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Legal defenses and penalties for a felon in possession of a firearm

The biggest question when a firearm is involved, particularly when it pertains to a convicted felon, is whether the individual was actually in “possession” of the firearm at the time of the encounter with law enforcement. The most common defense is the “it isn’t mine” statement when law enforcement spots a weapon on or in the immediate area of the convicted felon such as a car or dwelling. 

The most common legal defenses exercised in a possession of a firearm by a felon case are as follows:

  • The firearm does not belong to the felon
  • The felon had short possession of the firearm
  • The felon had a purpose for possession of the firearm
  • The firearm was taken under and illegal search and seizure

The most commonly used defense is that the firearm did not belong to the felon in possession. In many cases, these firearms are discovered in vehicles or residences and the felon has indicated that it does not belong to them but that “someone must have left it” or some other reason. In cases where a firearm is discovered in a vehicle that is at least operated by the felon, they are responsible for the contents in that vehicle. In many cases, the same holds true for a firearm in a residence for which the felon resides.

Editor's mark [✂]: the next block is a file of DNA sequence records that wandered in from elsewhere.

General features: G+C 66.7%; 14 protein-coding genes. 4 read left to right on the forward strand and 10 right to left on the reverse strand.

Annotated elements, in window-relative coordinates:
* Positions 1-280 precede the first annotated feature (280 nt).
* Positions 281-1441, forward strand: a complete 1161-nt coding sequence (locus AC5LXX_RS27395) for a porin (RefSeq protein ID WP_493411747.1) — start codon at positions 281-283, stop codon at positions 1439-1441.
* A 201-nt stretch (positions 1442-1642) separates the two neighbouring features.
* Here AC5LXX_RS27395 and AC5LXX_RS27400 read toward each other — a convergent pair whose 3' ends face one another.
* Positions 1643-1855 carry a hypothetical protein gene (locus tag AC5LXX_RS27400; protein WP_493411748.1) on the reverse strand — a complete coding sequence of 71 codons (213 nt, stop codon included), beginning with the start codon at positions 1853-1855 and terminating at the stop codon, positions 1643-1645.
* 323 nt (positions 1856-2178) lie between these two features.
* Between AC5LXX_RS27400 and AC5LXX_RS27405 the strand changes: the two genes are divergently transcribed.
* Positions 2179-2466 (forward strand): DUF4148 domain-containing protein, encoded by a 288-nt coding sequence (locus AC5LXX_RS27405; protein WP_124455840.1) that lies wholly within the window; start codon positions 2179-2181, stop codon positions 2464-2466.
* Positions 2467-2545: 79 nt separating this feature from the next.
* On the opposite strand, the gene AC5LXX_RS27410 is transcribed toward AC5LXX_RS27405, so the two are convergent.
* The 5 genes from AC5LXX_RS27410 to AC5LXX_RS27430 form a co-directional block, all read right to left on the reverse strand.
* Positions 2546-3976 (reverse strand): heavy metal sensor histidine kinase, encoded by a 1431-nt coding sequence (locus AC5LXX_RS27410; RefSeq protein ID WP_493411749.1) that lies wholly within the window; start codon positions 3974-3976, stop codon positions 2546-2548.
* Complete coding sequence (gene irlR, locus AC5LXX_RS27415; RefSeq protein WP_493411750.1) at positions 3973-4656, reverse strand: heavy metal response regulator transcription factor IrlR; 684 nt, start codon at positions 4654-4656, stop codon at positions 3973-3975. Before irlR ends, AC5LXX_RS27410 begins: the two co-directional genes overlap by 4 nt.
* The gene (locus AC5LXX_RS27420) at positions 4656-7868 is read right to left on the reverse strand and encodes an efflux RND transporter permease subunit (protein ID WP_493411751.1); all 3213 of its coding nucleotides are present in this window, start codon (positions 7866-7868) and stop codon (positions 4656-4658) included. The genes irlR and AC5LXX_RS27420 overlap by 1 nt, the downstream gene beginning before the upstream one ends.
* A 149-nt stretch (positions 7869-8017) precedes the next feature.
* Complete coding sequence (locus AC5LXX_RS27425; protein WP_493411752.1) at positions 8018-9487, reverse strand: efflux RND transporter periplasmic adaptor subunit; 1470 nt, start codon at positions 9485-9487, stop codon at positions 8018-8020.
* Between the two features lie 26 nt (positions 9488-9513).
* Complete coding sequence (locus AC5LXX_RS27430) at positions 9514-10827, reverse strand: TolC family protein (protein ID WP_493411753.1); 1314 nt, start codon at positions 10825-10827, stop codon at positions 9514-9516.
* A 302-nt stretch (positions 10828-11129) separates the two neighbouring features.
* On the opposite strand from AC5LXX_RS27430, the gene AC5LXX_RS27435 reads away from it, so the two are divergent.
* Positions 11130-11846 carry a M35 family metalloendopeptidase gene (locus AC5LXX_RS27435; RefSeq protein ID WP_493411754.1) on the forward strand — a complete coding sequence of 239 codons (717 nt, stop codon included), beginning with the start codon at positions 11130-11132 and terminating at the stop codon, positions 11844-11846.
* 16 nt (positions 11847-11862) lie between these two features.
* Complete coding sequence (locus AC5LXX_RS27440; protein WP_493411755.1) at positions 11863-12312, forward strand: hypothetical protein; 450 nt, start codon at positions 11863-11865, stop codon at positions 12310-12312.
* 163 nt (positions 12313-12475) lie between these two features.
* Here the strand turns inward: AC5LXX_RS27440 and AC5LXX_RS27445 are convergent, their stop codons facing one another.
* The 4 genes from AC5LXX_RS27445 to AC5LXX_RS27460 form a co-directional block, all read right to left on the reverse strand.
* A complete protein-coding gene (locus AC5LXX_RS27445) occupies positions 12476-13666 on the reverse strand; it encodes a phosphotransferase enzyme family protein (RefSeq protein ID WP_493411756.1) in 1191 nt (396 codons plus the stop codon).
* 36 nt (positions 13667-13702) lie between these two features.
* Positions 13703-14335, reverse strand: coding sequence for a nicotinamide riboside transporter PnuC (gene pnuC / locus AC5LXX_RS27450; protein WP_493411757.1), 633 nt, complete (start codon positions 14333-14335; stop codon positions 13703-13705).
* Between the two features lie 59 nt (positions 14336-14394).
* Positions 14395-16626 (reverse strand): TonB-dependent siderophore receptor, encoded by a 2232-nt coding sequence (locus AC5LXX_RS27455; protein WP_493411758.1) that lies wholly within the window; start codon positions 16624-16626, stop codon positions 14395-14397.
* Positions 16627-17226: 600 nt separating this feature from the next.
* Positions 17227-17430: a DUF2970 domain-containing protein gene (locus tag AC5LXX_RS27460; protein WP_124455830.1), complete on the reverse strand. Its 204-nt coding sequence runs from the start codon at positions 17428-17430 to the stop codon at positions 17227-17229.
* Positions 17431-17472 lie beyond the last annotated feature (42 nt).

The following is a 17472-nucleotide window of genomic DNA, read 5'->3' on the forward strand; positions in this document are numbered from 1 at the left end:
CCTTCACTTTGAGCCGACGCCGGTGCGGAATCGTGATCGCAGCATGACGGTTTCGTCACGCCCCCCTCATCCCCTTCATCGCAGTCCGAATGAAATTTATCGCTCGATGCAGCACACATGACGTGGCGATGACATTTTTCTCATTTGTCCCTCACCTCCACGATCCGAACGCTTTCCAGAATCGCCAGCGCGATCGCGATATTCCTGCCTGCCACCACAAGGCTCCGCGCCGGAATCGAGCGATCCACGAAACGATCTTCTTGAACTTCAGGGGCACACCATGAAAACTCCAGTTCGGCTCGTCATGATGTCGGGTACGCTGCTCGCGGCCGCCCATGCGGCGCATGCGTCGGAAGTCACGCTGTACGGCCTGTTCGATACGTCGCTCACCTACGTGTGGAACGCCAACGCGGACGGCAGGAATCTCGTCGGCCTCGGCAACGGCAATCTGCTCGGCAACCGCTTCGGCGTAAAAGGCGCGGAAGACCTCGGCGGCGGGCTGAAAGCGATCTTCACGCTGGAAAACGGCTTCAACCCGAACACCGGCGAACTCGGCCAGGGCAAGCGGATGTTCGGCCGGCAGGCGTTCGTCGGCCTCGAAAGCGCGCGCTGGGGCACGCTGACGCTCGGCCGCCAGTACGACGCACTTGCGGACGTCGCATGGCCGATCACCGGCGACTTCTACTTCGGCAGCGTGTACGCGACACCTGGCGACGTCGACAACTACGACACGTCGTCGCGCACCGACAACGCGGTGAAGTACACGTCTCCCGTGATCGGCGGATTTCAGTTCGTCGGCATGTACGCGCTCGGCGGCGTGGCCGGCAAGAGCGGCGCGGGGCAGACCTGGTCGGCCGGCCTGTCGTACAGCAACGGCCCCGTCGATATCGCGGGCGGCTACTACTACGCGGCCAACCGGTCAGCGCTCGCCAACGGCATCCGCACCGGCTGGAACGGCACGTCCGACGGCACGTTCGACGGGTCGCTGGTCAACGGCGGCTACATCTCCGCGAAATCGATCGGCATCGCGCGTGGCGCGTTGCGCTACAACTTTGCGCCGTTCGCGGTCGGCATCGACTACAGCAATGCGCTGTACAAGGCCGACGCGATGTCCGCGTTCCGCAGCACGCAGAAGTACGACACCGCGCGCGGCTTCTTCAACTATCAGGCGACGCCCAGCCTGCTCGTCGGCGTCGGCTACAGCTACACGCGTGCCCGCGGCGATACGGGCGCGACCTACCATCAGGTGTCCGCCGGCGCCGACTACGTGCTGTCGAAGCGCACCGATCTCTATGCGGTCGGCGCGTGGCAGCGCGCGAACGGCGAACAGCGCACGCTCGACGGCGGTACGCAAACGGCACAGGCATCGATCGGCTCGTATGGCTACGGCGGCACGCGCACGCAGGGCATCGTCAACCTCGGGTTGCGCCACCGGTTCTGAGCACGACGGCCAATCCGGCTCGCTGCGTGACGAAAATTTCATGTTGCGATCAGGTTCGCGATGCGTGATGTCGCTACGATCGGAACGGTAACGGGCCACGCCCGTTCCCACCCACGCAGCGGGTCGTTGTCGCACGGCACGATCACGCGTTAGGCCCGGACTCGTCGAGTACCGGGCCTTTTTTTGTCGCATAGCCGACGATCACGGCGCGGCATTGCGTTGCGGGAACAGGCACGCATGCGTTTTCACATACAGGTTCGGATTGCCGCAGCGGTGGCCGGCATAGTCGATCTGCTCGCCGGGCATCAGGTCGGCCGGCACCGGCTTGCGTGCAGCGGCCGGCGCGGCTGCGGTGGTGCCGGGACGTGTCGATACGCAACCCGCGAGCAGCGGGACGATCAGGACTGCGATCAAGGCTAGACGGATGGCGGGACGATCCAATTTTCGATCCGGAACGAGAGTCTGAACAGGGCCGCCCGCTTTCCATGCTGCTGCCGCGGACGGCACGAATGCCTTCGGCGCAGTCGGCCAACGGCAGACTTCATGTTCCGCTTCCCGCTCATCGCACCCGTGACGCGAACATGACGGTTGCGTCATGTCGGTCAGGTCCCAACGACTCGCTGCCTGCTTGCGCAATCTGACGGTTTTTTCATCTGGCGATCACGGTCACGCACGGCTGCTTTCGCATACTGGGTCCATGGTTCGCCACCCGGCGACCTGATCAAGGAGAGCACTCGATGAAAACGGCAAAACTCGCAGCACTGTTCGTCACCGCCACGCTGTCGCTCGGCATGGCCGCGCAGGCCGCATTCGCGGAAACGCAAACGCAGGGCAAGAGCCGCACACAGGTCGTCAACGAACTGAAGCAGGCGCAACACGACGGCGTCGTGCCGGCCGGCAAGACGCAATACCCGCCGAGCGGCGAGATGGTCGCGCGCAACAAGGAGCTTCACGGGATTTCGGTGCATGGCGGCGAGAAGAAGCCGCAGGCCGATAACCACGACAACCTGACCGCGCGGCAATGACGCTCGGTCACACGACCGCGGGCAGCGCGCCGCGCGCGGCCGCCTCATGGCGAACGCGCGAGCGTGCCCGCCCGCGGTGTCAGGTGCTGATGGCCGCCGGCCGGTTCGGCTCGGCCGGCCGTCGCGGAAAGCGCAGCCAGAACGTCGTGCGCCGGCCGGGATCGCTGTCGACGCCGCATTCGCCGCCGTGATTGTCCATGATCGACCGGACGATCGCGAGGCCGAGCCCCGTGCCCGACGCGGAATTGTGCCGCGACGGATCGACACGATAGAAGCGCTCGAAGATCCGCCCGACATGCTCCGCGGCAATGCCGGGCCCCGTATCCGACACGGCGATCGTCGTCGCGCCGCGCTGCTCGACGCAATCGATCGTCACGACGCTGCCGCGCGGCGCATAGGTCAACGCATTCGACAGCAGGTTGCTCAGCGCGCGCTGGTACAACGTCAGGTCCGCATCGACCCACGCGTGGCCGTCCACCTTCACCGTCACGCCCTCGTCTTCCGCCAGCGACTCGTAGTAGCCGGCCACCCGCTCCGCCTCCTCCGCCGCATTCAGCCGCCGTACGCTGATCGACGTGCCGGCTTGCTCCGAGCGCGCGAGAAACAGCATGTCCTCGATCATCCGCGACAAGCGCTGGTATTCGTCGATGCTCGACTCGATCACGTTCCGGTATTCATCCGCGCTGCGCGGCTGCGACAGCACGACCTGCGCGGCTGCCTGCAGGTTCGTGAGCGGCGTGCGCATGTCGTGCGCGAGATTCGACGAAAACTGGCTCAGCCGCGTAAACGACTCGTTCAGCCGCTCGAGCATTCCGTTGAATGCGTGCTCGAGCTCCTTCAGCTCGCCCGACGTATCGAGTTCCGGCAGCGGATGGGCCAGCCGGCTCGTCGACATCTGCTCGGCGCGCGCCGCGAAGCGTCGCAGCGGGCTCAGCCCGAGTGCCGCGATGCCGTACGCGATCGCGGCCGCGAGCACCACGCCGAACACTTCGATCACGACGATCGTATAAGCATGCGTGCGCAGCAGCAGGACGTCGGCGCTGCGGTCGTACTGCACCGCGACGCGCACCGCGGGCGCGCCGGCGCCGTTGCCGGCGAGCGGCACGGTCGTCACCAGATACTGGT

There are times when a person handed the firearm to a felon to look at, hold temporarily, or give to someone else. In this case, the felon may have a possible defense as they did not intend, nor have long-term possession of the firearm.

Next, the felon indicates that they had the firearm in their possession as a matter of self-defense or for purposes of disposing of the firearm or turning the firearm into the local authorities. 

Finally, is the defense of an illegal search or seizure absence of probable cause to search. This is one of the more common defenses as there may be times when such items as firearms or drugs may be seized without probable cause.

The last area to address in this article and probably most important is the possible penalties that come with possession of a firearm by a convicted felon. It is important to note that violation of this law is charged as a felony in the State of California. Such a charge, if convicted, may result in: 

  • Imprisonment in the county jail for up to three years and/or
  • A $10,000 fine

A judge may order; however, felony probation based upon whether there are any extenuating or mitigating circumstances surrounding the charge.

Regardless of the classification of the offense, it is important that you seek the assistance of competent legal counsel to help you best understand your legal defense while identifying an outcome that best minimizes your risk. We here at the H Law Group patiently await your call.

H Law Group Online

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